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COMPETITION Steel Chariot of The Prairie: The Lone Free State's First Battle Tank (2247)


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The LORD was with the men of Deseret. They took possession of the hill country, but they were unable to drive the people from the plains, because they had chariots of steel.

The Book of Latter Day Saints, Ch 8, vs. 3:10, circa 25th Century CE


 

BULLETIN: ALL INDUSTRIAL-MECHANICAL CONCERNS

 

SOLICITATION FOR ALL-TERRAIN BATTLE TANK

 

The Provisional Government of the Lone Free State of Texas and The Great Plains issues the following solicitation for a new All-Terrain Battle Tank. The vehicle will be the main line ground combat asset of the Lone Free State Rangers, and the Texas Free State Patrol, and will replace the ageing G-12 Scout Truck, and fill the role of the cancelled G-42 Scout Truck. The All-Terrain Battle Tank (ATBT) will be required to counter the new Californian and Cascadian vehicles and weapons which our intelligence indicates are being used in the western coast of the continent. Please see the attached sheet for a full list of solicitation requirements.

 

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Submissions will be accepted in USC only.

 

 

Supplementary Out of Canon Information:

 

 

I.     Technology available:

a.      Armor:
The following armor materials are in full production and available for use. Use of a non-standard armor material requires permission from a judge.
Structural materials:

                                                              i.     RHA/CHA

Basic steel armor, 360 BHN. The reference for all weapon penetration figures, good impact properties, fully weldable. Available in thicknesses up to 4 inches (RHA) 8 inches (CHA). 
Density- 0.28 lb/in^3.

                                                             ii.     Aluminum 5083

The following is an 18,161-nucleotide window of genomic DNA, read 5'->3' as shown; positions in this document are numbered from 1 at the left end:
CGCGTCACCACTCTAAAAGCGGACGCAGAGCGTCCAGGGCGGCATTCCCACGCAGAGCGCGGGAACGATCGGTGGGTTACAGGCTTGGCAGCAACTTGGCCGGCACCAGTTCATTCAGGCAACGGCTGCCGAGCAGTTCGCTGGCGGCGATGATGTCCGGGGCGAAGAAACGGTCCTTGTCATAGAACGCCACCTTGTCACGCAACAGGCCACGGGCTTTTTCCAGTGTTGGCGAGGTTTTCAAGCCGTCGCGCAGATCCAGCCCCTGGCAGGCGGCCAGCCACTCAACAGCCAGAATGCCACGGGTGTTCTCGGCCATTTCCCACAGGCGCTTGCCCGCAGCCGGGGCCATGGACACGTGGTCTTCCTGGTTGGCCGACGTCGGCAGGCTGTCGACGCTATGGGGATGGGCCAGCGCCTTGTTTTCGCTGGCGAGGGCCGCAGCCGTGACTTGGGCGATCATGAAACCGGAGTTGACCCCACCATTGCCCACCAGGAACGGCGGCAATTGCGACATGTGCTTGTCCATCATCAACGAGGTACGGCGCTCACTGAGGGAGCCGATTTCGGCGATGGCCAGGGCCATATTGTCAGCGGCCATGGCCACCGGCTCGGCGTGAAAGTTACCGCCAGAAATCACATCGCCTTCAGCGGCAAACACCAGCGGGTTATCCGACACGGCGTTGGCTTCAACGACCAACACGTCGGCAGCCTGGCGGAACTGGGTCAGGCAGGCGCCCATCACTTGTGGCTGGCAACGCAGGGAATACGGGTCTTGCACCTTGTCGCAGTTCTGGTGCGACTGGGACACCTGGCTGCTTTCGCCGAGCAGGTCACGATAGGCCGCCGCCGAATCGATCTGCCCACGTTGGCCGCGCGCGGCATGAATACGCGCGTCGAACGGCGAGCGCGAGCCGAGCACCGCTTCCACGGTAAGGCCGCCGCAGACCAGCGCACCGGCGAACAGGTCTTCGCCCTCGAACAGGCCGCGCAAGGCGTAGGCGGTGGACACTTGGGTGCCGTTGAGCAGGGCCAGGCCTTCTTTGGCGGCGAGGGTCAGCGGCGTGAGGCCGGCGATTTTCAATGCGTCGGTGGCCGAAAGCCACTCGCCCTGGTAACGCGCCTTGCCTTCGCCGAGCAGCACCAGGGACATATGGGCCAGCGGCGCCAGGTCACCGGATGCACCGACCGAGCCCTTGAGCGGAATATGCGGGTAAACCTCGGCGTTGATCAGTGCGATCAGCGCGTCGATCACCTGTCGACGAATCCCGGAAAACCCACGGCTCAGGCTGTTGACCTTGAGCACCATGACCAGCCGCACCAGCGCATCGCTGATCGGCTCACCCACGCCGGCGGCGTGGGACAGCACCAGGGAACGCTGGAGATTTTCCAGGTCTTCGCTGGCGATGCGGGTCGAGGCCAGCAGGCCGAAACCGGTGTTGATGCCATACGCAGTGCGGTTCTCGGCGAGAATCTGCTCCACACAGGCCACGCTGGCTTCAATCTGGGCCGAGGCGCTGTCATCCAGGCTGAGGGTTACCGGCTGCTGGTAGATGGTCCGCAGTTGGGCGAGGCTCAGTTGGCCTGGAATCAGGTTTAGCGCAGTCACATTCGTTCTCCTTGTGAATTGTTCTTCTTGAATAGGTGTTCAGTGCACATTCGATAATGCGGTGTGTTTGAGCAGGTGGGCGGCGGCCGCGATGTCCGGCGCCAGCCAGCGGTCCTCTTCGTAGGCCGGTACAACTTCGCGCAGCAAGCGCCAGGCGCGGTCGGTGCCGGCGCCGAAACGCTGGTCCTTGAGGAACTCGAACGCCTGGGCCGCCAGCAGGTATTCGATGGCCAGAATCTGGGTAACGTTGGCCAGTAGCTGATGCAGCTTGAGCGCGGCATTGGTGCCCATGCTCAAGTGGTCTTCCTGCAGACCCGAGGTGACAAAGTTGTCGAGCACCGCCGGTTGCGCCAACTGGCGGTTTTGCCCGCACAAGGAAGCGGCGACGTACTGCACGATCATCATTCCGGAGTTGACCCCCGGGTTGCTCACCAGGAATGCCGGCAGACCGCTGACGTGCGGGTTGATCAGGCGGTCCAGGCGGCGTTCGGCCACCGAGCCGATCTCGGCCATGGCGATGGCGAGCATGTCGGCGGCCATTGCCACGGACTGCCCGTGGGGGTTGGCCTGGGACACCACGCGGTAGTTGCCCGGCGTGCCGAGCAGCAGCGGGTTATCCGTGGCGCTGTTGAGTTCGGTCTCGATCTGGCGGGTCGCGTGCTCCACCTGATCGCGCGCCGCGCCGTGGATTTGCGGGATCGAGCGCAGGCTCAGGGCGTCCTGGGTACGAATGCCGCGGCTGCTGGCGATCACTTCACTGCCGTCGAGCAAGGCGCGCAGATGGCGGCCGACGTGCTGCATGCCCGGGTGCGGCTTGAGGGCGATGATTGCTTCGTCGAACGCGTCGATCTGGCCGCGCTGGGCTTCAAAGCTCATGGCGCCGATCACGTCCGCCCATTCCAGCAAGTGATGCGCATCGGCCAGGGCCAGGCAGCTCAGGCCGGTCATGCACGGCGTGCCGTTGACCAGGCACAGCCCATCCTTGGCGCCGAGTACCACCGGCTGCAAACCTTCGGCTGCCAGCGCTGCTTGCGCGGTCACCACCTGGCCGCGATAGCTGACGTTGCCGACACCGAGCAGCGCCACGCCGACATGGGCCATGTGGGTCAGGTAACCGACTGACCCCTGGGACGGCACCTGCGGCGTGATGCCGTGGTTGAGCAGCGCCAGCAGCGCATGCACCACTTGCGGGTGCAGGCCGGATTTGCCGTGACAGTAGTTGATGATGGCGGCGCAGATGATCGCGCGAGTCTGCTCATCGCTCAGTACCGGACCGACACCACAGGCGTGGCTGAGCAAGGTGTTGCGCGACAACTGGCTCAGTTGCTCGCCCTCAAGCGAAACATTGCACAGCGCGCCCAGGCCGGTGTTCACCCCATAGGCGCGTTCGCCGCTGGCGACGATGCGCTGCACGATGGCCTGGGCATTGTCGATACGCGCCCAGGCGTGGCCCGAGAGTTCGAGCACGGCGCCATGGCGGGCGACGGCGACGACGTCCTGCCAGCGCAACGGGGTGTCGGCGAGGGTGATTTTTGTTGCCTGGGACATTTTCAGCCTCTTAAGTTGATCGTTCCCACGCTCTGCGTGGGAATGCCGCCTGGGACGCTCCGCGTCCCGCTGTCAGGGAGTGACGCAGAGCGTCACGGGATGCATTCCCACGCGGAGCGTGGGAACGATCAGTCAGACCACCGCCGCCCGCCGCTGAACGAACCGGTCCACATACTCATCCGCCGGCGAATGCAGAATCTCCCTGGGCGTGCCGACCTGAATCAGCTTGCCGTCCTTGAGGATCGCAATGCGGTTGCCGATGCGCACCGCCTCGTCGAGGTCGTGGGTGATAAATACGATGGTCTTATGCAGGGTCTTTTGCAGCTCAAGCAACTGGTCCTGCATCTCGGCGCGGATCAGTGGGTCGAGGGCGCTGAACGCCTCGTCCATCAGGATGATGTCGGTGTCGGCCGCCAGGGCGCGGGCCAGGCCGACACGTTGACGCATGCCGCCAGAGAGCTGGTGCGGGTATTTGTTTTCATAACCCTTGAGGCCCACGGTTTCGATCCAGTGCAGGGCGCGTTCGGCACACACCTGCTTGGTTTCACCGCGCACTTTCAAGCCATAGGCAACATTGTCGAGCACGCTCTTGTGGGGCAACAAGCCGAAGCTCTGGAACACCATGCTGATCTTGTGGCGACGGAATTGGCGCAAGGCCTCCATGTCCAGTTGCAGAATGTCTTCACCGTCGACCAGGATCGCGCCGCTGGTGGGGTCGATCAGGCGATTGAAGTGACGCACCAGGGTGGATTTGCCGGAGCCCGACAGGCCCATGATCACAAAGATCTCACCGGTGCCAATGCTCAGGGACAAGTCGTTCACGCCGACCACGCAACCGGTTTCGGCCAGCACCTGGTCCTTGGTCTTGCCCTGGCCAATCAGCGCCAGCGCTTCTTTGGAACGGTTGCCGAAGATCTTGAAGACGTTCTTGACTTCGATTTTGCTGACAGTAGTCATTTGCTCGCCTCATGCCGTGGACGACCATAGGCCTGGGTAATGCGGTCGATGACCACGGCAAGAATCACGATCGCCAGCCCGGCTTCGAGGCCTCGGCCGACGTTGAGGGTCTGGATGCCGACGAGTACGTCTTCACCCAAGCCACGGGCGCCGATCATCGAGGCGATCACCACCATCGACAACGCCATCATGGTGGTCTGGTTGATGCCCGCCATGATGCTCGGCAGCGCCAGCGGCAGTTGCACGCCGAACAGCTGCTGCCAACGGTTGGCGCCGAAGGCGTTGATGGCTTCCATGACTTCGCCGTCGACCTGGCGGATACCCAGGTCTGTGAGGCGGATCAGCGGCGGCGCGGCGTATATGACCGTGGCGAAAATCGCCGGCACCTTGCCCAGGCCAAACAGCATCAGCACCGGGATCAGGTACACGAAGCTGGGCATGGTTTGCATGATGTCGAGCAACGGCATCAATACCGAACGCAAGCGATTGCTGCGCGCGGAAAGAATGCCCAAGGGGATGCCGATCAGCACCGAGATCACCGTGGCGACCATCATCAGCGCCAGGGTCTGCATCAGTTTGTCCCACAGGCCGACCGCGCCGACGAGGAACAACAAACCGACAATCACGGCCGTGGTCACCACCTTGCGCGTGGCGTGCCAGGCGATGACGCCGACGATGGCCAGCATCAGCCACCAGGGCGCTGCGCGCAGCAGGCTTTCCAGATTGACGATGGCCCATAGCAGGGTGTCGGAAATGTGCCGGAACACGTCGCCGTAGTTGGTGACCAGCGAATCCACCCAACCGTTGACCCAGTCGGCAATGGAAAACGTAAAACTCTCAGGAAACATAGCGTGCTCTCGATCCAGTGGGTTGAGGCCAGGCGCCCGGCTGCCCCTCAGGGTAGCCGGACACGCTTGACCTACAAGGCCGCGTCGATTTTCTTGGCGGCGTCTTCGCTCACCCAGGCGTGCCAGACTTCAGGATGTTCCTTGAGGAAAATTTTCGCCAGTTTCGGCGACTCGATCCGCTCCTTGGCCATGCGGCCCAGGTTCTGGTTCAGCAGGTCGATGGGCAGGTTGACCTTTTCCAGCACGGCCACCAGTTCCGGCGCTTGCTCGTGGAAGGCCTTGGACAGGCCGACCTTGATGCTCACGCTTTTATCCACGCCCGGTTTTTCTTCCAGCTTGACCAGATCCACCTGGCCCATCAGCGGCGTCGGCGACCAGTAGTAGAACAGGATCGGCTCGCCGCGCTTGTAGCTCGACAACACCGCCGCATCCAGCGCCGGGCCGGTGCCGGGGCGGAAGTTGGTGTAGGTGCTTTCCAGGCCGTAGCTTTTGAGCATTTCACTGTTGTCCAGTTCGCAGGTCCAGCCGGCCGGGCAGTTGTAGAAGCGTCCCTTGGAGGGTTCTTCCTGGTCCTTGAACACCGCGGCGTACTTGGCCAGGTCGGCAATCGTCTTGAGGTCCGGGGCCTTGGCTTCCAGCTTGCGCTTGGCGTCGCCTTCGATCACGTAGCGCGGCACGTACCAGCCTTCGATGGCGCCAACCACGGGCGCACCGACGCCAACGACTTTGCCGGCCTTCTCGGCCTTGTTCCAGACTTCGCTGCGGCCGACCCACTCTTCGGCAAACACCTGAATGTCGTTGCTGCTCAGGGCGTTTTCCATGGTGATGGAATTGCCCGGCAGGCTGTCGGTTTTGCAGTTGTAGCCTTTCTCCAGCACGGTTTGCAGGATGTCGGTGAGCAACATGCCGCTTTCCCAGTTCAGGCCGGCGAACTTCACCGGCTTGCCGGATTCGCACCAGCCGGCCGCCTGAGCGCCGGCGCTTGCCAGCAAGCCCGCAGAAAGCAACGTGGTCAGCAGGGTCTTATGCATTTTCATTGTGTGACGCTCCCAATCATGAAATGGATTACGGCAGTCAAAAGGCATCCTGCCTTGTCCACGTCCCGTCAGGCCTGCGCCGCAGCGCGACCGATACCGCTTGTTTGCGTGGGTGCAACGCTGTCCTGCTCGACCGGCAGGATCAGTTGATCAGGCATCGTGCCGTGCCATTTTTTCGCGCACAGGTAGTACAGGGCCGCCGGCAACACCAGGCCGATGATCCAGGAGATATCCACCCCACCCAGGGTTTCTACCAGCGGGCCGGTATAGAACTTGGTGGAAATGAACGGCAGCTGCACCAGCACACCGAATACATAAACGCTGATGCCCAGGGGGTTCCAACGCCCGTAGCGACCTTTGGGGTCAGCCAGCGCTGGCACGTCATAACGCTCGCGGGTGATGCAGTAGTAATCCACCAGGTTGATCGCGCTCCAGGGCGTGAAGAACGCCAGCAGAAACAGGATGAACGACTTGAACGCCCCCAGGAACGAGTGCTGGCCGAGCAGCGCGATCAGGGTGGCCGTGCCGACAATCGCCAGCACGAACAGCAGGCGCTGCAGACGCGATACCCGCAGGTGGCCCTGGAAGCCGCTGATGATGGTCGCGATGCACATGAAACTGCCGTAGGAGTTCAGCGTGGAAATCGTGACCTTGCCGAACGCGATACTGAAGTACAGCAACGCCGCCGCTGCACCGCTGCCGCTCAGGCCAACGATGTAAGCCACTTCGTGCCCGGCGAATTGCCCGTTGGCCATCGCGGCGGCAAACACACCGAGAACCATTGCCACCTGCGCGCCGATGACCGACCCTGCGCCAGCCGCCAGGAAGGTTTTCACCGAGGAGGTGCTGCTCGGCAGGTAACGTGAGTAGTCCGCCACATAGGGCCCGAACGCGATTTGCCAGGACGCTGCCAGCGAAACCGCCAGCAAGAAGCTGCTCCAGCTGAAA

More expensive to work with than RHA per weight, middling impact properties, low thermal limits. Excellent stiffness.

 Fully weldable. Available in thicknesses up to 4 inches.
Mass efficiency vs RHA of 1 vs CE, 0.9 vs KE.
Thickness efficiency vs RHA of 0.33 vs CE, 0.3 vs KE.
Density- 0.1 lb/in^3 (approx. 1/3 of steel).

For structural integrity, the following guidelines are recommended:

For heavy vehicles (30-40 tons), not less than 1 in RHA/1.75 in Aluminum base structure

For medium-light vehicles (<25 tons), not less than 0.5 in RHA/1 in Aluminum base structure
Intermediate values for intermediate vehicles may be chosen as seen fit.
Non-structural passive materials:

                                                            iii.     HHA

Steel, approximately 500 BHN through-hardened. Approximately 1.5x as effective as RHA against KE and HEAT on a per-weight basis. Not weldable, middling shock properties. Available in thicknesses up to 1 inch.
Density- 0.28 lb/in^3

                                                            iv.     Fuel

Mass efficiency vs RHA of 1.3 vs CE, 1 vs KE.

Thickness efficiency vs RHA of 0.14 vs CE, 0.1 vs KE.

Density-0.03 lb/in^3.

                                                          v.     Assorted stowage/systems

Mass efficiency vs RHA- 1 vs CE, 0.8 vs KE.

                                                         vi.     Spaced armor

Requires a face of at least 1 inch LOS vs CE, and at least 0.75 caliber LOS vs fullbore AP KE.

Reduces penetration by a factor of 1.1 vs CE or 1.05 vs KE for every 4 inchair gap.
Spaced armor rules only apply after any standoff surplus to the requirements of a reactive cassette.

Reactive armor materials:

                                                            vii.     ERA

A sandwich of 0.125in/0.125in/0.125in steel-explodium-steel.
Requires mounting brackets of approximately 10-30% cassette weight.

Must be spaced at least 2 sandwich thicknesses away from any other armor elements to allow full functionality. 81% coverage (edge effects).

                                                            viii.     NERA

A sandwich of 0.25in steel/0.25in rubber/0.25in steel.
Requires mounting brackets of approximately 10-30% cassette weight.
Must be spaced at least 1 sandwich thickness away from any other armor elements to allow full functionality. 95% coverage.

The details of how to calculate armor effectiveness will be detailed in Appendix 1.

b.      Firepower